England and Manchester United right back Gary Neville has retired from football after playing 19 seasons at Old Trafford. During his career with United, Neville won 8 Premier League titles, 3 FA Cup medals, 2 League Cup medals, 3 Community Shield medals, 1 Champions League medal, 1 Intercontinental Cup medal and 1 FIFA Club World Cup medal. And he was a member of Manchester United’s version of their “Rat Pack,” better known as Fergie’s Fledglings which also included brother Phil Neville, Ryan Giggs, David Beckham, Nicky Butt and Paul Scholes.
To say Neville was part of a legacy at Manchester United is an understatement. At his height, the footballer was one of the best right back’s I’ve ever seen. For so many years, Neville floated in his dangerous and curving cross from the right wing which often caused defenses trouble and often resulted in a Manchester United midfielder or striker du jour getting a clear goalscoring chance. He was also one of those difficult defenders to beat who loved to press wingers and strikers and prevent them from being a pivotal player in the game.
As a footballer, Neville was a giant. As a Manchester United player, he was an iconic symbol of the success that the club achieved in the 90’s and the first decade of the new century. As a man on the football pitch, however, he was the player I loved to hate.
He was arrogant, obnoxious and seemingly egotistical. And he was the most defiantly loyal Manchester United player I’ve ever seen play. No matter what the call was, even if it was unequivocally a fair decision against United, Neville would always be the first one in the face of the referee arguing the call. Just as many people hate John Terry for his on-field attitude and how he tries to influence referees, Neville was exactly the same for United.
Neville’s other attribute which infuriated me was his penchant for baiting opposing fans and wiping their faces in it. A perfect example is this video clip featuring Neville going out of his way to mock Liverpool supporters after United scored a 90th minute injury time goal against them. And he also antagonized plenty of other opponents over the years, whether they were opposing teams or supporters.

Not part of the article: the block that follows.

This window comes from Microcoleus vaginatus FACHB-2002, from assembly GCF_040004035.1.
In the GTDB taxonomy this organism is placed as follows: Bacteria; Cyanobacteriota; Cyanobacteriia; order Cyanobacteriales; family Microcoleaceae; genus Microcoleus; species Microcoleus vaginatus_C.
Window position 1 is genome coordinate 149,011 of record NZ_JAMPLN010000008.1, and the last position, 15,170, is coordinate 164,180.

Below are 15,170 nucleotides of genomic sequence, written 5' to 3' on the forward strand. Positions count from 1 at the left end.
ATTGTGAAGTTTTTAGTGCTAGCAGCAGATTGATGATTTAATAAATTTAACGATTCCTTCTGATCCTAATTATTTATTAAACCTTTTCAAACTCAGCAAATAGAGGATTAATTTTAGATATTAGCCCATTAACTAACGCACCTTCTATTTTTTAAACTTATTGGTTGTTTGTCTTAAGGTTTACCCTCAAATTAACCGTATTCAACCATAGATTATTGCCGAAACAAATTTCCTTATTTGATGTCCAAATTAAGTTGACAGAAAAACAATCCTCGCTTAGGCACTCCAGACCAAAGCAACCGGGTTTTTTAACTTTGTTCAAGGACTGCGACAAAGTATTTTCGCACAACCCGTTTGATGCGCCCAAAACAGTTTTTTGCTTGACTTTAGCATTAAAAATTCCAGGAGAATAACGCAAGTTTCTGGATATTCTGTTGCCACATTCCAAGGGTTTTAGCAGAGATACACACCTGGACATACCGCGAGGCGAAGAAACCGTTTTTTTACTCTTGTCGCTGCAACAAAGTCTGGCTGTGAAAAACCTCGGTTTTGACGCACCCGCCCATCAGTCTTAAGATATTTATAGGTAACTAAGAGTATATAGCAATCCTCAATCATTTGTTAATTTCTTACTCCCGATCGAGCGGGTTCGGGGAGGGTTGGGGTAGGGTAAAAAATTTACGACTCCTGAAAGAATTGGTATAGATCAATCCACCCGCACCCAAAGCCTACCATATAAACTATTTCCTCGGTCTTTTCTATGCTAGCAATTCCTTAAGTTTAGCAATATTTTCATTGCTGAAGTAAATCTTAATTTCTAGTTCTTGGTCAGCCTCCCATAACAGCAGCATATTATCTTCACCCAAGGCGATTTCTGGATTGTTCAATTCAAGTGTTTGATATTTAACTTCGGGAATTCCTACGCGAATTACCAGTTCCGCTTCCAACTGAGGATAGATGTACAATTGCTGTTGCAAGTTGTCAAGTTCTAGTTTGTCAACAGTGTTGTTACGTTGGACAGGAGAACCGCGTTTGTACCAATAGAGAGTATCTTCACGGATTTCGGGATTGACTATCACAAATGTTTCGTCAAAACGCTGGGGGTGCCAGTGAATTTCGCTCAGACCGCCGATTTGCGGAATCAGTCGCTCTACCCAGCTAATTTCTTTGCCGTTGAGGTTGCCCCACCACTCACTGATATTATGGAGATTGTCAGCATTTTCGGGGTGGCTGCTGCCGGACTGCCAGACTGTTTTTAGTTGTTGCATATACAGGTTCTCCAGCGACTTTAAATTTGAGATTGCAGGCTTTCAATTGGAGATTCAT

Another famous attribute of Neville was his intense stare. At times, it was downright evil. But mostly, it was a stare reflecting an incredible focus of attention. It was his game face, and you can see perfect examples of it during his immature refusal to shake former teammate Peter Schmeichel’s hand in the tunnel before the Manchester derby, as well as his lingering stare against Arsenal’s Patrick Vieira.
My opinion is that I’ll miss Gary Neville the footballer, but I don’t miss Gary Neville the man. He was Manchester United through-and-through but I believe it was to his detriment. There is talk about Sky Sports considering him as a pundit for their Premier League matches, but for one man to be so biased towards Manchester United and against everyone else, I would have a tough time listening to him provide analysis. I question whether he would be as critical about Manchester United as other teams in the Premier League. But maybe he’ll prove me wrong. Or maybe he’ll end up being a coach at Manchester United where his true colors can shine.